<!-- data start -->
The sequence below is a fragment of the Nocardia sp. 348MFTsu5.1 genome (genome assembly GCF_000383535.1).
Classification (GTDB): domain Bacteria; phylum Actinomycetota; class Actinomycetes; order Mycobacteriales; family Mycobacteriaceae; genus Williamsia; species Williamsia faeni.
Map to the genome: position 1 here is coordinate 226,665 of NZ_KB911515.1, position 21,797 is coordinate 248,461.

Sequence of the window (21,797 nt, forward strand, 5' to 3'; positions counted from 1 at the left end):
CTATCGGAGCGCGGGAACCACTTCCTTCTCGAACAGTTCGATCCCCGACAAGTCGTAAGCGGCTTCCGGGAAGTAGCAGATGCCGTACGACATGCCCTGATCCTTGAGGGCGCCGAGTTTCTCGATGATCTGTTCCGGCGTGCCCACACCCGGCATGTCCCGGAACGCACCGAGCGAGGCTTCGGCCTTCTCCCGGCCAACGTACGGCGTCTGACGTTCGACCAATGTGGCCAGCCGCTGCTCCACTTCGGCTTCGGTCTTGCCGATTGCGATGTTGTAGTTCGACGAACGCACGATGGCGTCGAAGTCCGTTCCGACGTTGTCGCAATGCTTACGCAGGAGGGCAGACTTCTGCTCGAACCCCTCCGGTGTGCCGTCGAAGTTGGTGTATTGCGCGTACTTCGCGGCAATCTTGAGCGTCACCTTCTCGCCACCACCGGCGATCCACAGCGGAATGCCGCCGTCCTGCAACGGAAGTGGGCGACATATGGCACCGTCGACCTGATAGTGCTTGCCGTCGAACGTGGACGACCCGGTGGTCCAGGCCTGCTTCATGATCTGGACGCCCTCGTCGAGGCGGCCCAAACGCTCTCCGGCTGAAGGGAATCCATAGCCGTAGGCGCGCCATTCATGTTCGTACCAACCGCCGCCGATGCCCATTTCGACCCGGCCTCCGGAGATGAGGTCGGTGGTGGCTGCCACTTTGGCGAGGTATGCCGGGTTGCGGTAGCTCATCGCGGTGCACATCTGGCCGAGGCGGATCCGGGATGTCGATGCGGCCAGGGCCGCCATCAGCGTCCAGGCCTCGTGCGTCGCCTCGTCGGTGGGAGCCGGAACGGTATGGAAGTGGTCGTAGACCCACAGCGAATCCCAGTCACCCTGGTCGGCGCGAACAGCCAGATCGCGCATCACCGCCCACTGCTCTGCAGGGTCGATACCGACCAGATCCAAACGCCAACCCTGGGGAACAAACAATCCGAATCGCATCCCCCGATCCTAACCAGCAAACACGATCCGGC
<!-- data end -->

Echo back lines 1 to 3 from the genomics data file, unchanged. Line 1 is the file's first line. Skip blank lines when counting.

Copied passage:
The sequence below is a fragment of the Nocardia sp. 348MFTsu5.1 genome (genome assembly GCF_000383535.1).
Classification (GTDB): domain Bacteria; phylum Actinomycetota; class Actinomycetes; order Mycobacteriales; family Mycobacteriaceae; genus Williamsia; species Williamsia faeni.
Map to the genome: position 1 here is coordinate 226,665 of NZ_KB911515.1, position 21,797 is coordinate 248,461.